Losses in a year limit a taxpayer’s worldwide income. If a U.S. taxpayer has income from foreign sources but a loss from U.S. sources, the U.S. loss is simply allocated to the taxpayer’s foreign income. Conversely, foreign losses have the effect of reducing the overall amount of taxable income and when combined with the foreign tax credit taxpayers reap a double benefit. To illustrate, if a domestic taxpayer sustains an overall loss from foreign activities during the year, that loss offsets the taxpayer’s domestic income in the loss year. If the taxpayer in subsequent years earns an overseas profit that is not offset by earlier loss there is an excess loss available to offset U.S. source income. To prevent this result the Code requires the foreign loss to be recaptured, meaning the foreign source income earned in the subsequent year is treated as domestic source income for purposes of the foreign tax credit. Specifically, only 50 percent of a taxpayer’s foreign earnings are resourced under the Code whereas taxes on the other 50 percent of the foreign earnings are still creditable. The sum of this scheme, like the limitations on the foreign tax credit, ensures that the United States is not conceding its authority to collect taxes on U.S. source income.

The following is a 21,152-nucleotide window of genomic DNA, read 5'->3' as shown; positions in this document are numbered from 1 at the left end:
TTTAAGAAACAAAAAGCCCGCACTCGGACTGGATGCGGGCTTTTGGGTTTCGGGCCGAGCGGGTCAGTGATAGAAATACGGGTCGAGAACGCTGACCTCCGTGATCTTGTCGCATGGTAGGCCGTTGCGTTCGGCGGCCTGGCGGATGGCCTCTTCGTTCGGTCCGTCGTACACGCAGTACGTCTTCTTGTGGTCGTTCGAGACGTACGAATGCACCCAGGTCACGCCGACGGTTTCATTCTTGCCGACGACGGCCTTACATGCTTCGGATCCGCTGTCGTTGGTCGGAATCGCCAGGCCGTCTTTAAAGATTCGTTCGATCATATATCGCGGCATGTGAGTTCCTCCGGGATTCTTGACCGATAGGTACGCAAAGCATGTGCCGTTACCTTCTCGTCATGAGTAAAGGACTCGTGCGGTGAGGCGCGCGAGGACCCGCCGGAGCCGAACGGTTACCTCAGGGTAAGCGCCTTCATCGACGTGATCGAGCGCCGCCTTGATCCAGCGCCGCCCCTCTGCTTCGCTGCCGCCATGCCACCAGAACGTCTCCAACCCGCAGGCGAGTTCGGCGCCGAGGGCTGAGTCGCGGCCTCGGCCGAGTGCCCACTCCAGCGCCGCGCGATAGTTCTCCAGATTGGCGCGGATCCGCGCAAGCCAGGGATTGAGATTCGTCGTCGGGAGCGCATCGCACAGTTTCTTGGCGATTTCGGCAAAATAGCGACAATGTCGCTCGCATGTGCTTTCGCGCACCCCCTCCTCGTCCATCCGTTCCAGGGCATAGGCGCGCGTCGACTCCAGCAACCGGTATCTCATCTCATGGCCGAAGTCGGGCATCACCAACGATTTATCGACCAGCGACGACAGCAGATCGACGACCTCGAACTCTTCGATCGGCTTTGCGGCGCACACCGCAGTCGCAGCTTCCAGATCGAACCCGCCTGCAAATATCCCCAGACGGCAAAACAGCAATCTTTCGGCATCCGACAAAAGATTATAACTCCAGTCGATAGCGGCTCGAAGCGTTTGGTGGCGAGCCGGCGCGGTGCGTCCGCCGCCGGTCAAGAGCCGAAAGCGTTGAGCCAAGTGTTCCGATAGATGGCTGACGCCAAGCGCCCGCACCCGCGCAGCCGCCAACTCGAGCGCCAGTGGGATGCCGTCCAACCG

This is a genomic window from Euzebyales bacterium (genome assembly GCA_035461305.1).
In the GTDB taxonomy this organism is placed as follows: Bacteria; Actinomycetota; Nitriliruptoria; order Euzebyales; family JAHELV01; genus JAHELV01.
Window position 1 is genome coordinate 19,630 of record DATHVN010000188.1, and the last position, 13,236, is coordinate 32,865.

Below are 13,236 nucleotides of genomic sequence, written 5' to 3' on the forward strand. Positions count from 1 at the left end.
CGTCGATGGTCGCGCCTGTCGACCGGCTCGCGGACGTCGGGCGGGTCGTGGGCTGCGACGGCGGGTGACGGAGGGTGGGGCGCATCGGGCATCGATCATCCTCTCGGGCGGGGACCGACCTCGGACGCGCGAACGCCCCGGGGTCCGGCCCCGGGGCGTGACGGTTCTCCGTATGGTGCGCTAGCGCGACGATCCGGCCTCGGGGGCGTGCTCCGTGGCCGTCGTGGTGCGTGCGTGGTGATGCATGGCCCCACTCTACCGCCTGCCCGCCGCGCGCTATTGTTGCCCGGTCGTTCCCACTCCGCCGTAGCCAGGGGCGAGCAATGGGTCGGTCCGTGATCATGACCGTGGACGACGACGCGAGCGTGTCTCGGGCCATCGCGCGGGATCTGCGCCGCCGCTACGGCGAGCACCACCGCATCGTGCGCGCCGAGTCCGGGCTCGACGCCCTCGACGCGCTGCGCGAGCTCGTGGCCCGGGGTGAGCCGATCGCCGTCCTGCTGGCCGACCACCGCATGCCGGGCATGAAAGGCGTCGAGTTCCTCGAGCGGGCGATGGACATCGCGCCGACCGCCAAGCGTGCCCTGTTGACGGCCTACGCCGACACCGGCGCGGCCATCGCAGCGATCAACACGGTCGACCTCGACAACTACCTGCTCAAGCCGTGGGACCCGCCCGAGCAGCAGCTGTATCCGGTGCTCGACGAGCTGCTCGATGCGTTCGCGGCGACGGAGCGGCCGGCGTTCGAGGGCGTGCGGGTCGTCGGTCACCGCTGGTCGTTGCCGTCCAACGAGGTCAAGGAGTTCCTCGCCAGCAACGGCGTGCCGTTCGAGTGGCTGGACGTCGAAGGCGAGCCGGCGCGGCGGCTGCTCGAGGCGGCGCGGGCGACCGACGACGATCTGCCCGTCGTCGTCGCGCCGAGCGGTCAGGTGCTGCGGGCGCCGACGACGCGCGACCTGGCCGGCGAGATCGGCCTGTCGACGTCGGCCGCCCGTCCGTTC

How foreign tax credit affects domestic or foreign losses was last modified: March 24th, 2018 by David Klasing